The theme of Alexander the great and sexually pure king continues in chapter 22. He fiercely rebukes an officer named Philoxenus for asking if he would like to buy ‘two exceptionally handsome boys’ being offered for sale by a slave-merchant, and has similarly harsh words for a man named Hagnon who wanted to buy him a young man named Crobylus ‘whose good looks were famous in Corinth’.
This is not the end of the matter. Plutarch then describes how Alexander dealt with two Macedonian soldiers who had seduced the wives of several Greek mercenaries. He orders the men’s commander, Parmenion, to investigate the matter and, if the alleged adulterers were found guilty, to put them to death, as if they were ‘wild beasts which are born to prey upon mankind’.
Alexander justifies his order to Parmenion by referring to his own behaviour towards women. Plutarch quotes him as saying,

In my own case it will be found not only that I have never seen nor wished to see Darius’ wife, but that I have not even allowed her beauty to be mentioned in my presence. 

The Alexander that Plutarch gives us here is less a Macedonian king and more a member of the Silver Ring Thing. There’s nothing wrong with being chaste but I do question the historicity of what Plutarch is telling us, especially in regards the Macedonian soldiers. Alexander’s uncompromising attitude towards them just doesn’t ring true. His account, like Curtius’ of Orsines’ fall, is too simple, too straight-forward. It lacks the nuance of reality. I’m not going to say that the story is totally false but I can not help but feel that if Alexander really was the kind of man to be so concerned about his men’s sexual morality we would hear more about it through his life rather than isolated incidents.
Having said that, if there is any truth to what we have already read, Plutarch’s Alexander does appear to have had a somewhat ambiguous attitude to sex in general. Following on from the above, Plutarch mentions the king’s famous line about sex and sleep reminding him that he is mortal. ‘[B]y this’, Plutarch tells us, Alexander,

… meant that both exhaustion and pleasure proceed from the same weakness of human nature (my emphasis).

So sex is evidence of a weakness? Well. All I can say to that is Alexander is lucky he was a pagan. Had he been a Christian king he would no doubt have been accused of being sexually repressed.
Chapter 22 ends with an account of how Ada ‘whom [Alexander] honoured with the official title of ‘Mother’ used to treat her ‘son’ in a most motherly fashion – by giving him ‘delicacies and sweetmeats’ to eat. I can’t imagine that Alexander would have given Ada that title had he not met her. For me, then, so much for the Macedonian king not associating with women except for Barsine. For his part, Plutarch uses Ada to show once again how restrained Alexander was. Thus, when Ada offers him the use of her cooks, he declines her offer,

… because his tutor Leonidas had provided him with better cooks… [namely] a night march to prepare him for breakfast and a light breakfast to give him an appetite for supper. ‘This same Leonidas’ [Alexander told Ada,] ‘would often come and open my chests of bedding and clothes, to see whether my mother had not hidden some luxury inside’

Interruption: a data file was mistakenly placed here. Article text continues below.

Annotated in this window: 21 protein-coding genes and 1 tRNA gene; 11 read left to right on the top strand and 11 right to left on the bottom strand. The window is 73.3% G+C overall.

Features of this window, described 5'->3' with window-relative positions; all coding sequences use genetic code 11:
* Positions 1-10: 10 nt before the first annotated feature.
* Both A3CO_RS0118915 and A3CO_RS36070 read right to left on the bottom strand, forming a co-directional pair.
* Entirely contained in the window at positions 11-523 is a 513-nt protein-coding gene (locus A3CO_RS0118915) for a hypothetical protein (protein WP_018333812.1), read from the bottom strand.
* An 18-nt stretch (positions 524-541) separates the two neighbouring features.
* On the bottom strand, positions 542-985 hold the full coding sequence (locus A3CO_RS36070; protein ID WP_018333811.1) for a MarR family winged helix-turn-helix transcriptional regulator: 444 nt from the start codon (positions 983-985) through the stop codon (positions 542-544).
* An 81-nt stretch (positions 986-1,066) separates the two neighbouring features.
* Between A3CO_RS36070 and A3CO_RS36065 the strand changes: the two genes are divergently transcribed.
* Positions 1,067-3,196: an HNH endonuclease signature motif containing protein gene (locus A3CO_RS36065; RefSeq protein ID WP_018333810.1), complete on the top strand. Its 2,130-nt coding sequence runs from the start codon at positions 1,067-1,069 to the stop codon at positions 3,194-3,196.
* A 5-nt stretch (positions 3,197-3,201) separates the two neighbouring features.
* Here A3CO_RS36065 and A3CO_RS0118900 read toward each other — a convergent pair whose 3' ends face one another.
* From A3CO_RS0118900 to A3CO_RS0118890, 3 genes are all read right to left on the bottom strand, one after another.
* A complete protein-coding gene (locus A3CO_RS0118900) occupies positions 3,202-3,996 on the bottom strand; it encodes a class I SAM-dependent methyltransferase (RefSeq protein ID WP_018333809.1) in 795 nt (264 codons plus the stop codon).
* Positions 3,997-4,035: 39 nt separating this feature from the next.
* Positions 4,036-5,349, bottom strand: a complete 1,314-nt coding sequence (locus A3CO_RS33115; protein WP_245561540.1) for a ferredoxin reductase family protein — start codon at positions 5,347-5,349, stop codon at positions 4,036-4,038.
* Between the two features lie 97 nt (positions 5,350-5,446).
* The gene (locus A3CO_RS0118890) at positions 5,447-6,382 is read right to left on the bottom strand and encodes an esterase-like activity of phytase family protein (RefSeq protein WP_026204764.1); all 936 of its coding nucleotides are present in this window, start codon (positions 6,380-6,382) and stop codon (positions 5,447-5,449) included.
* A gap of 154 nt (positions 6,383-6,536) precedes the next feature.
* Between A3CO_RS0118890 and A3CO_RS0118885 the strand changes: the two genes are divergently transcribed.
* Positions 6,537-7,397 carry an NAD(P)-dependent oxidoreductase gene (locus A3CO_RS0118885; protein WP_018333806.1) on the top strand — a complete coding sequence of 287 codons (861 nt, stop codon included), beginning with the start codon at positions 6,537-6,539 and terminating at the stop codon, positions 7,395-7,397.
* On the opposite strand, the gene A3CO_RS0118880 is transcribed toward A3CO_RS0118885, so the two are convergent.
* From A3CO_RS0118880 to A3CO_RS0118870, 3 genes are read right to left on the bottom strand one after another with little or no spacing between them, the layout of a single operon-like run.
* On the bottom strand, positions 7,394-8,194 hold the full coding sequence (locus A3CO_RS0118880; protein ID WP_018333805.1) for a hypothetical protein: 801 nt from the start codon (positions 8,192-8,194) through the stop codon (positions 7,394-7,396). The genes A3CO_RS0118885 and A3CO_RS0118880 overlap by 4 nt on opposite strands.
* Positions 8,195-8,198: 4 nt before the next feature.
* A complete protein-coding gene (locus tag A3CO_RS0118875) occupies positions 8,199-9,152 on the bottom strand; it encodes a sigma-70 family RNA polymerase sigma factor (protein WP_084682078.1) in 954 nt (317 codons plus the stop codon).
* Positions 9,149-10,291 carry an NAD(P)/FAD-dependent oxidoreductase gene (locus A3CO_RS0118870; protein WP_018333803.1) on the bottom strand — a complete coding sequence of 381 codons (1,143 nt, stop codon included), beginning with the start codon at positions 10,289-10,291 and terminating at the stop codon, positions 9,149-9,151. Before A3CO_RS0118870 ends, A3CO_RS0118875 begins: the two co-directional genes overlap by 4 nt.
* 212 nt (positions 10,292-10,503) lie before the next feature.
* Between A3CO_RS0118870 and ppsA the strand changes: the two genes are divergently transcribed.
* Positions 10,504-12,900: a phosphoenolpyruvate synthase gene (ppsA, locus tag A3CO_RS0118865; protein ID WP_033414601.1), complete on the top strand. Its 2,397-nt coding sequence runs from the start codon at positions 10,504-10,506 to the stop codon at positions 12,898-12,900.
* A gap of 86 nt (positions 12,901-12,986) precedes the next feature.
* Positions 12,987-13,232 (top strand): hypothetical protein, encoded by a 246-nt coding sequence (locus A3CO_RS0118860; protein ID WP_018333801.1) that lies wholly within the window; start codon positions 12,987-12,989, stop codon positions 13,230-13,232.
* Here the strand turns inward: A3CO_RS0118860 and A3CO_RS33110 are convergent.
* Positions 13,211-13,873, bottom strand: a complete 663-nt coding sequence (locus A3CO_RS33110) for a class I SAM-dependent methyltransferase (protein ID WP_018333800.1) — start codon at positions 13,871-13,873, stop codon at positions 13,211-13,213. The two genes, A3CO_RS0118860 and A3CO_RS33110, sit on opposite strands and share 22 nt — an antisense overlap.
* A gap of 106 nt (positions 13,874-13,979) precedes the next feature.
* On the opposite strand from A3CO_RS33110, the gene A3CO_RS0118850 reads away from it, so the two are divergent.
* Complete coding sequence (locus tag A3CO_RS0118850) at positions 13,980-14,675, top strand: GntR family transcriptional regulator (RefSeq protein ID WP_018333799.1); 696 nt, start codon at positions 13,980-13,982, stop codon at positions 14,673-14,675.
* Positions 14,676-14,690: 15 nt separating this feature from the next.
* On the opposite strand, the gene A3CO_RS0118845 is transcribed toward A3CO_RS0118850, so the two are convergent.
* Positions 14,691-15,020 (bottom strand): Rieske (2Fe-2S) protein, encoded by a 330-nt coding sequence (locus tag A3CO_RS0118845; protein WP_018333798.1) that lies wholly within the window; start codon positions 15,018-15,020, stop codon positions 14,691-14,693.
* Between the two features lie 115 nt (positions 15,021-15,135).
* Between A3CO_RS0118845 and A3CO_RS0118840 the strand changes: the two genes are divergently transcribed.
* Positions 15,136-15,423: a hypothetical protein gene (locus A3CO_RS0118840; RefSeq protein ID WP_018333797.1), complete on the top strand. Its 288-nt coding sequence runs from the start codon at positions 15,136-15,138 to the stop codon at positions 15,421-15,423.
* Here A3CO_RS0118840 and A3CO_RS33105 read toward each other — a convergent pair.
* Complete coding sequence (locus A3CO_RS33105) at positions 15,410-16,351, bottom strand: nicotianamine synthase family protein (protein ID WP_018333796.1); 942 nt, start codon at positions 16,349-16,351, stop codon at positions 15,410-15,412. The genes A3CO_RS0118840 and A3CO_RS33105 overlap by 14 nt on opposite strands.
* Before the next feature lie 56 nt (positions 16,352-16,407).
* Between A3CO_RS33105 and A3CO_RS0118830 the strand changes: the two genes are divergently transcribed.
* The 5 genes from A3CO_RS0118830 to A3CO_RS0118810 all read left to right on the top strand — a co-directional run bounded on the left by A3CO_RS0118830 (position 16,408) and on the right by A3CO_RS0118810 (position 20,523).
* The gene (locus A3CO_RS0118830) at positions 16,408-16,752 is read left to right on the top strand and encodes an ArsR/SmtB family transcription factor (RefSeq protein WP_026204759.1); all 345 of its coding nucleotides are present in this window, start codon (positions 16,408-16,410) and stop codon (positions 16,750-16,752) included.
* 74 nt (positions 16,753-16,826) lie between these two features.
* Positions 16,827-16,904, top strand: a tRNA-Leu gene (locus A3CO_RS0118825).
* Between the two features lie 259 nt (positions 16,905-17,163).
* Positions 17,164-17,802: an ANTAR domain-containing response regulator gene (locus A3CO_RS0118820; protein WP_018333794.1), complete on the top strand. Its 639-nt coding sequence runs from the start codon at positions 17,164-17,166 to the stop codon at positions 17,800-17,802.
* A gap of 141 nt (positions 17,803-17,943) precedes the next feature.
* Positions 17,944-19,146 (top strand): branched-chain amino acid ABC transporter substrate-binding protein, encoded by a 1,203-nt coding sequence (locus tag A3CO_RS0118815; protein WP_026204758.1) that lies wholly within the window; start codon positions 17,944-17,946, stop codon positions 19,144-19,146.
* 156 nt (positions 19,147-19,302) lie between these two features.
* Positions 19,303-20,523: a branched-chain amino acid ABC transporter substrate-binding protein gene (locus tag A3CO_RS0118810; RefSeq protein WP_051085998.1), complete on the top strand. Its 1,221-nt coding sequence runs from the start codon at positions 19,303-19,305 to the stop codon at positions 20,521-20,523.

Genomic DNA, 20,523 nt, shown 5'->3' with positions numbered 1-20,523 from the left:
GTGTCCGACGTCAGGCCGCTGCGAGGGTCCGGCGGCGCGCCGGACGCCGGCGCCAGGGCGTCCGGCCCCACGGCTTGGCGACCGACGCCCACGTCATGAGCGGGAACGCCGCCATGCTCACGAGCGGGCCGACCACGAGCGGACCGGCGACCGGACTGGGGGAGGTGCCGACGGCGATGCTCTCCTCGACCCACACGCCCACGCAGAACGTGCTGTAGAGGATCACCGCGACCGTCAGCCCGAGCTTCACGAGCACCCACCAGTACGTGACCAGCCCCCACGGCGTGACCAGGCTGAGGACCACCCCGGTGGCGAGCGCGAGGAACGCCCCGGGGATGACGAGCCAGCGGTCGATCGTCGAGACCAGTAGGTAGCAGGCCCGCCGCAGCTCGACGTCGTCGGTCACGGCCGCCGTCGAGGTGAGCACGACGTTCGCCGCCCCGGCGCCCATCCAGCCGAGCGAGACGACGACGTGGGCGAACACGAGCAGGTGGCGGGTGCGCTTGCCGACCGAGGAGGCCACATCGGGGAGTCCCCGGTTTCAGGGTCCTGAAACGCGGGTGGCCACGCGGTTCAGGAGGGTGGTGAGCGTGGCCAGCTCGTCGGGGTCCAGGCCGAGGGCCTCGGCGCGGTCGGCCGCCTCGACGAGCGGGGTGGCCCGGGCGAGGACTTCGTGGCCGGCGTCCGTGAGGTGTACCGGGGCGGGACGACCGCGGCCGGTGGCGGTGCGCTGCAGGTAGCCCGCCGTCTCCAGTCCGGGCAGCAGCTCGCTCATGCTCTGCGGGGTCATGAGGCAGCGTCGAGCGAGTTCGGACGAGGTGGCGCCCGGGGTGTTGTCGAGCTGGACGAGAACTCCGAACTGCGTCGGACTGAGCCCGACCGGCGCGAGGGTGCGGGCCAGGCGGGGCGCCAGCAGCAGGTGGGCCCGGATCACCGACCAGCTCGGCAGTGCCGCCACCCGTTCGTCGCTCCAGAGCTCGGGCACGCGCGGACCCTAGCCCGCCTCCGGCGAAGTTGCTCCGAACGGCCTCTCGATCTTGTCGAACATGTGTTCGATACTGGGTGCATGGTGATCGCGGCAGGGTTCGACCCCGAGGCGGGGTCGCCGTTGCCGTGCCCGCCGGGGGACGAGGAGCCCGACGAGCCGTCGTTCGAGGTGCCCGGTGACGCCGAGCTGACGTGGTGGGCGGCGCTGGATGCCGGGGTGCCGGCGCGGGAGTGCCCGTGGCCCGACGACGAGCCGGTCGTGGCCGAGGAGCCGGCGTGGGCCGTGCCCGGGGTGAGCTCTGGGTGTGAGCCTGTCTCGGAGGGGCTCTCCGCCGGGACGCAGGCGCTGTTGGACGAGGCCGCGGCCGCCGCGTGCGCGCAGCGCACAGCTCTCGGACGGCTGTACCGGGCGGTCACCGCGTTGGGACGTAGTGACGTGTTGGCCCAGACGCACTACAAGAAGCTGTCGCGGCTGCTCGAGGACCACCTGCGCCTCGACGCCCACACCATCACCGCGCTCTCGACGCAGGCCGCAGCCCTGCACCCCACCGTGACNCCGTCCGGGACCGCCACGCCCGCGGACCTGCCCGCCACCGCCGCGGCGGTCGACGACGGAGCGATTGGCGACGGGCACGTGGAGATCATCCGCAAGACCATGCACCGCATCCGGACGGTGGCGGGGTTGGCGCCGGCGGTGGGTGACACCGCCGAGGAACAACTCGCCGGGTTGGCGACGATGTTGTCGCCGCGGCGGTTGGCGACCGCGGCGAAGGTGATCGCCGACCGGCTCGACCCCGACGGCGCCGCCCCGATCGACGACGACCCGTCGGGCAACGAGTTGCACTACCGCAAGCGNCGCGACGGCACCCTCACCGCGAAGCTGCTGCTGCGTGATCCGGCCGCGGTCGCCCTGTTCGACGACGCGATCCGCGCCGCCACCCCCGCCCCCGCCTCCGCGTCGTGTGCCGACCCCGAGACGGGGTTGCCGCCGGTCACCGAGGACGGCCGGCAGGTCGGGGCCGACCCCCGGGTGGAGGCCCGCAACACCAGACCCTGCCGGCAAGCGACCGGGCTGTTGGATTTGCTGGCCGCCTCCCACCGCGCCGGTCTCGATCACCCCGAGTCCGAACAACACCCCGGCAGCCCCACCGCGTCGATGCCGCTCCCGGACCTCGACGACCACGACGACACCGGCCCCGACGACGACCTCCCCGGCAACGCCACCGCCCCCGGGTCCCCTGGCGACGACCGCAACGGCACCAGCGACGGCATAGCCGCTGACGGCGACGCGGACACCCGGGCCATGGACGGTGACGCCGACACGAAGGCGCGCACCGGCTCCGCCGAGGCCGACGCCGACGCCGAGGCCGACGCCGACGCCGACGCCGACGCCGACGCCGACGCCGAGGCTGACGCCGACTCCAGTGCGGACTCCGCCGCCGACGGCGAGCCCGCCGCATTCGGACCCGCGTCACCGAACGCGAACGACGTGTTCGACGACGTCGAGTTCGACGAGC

I doubt it happened but a part of me does wish that Ada’s response to this letter was to say, ‘Yes, dear, but take the cooks, anyway; you’re looking thin.’.
We now leave not only Queen Ada but Asia Minor behind and jump forward to chapter 25. After successfully laying siege to Gaza, Alexander,

… sent a great part of the spoils… to Olympias, to his sister Cleopatra and to his friends.

This isn’t the first reference to Alexander doing this – as we saw in chapter 16, he sent (almost all of) the luxury items that he won after the Battle of the Granicus to Olympias. It is nice to see one of his sisters mentioned, though.
By-the-bye, I can’t help but wonder – is it significant that Alexander did not send any loot back to Antipater? Perhaps Olympias – as the most senior member of the Argead dynasty in Macedon – was simply the correct person to whom to send the loot?
Olympias is mentioned again in chapter 27 following Alexander’s visit to the Oracle of Ammon at Siwah. Plutarch says that Alexander wrote a letter ‘to his mother’ in which he explained that ‘he [had] received certain secret prophecies which he would confide to her, and her alone, after his return’ to Macedon. It’s interesting that Alexander appears to have intended – at some point – to go back to Macedon. Quite what the secret prophecies could have been though, I can’t imagine. Presumably they related to Zeus-Ammon, somehow, but how?
In chapter 29, Plutarch describes a letter that Darius III sent to Alexander (written, according to Timothy E. Duff in the Notes, ‘at the time of the siege of Tyre’) in which he offered terms. To end the war against him, Codomannus offered Alexander 10,000 talents in ransom money for Persian prisoners, all territory west of the Euphrates ‘and the hand of one of his daughters in marriage’ Unsurprisingly, Alexander did not accept the offer. Why should he? He had Darius on the run. That aside, which daughter might Darius have been willing to hand over? Well, as we saw in the last post, Alexander eventually married Stateira II in 324 B.C. The supposition is that he chose her over Drypetis because she was the older of the two so maybe she is the one who was being offered now.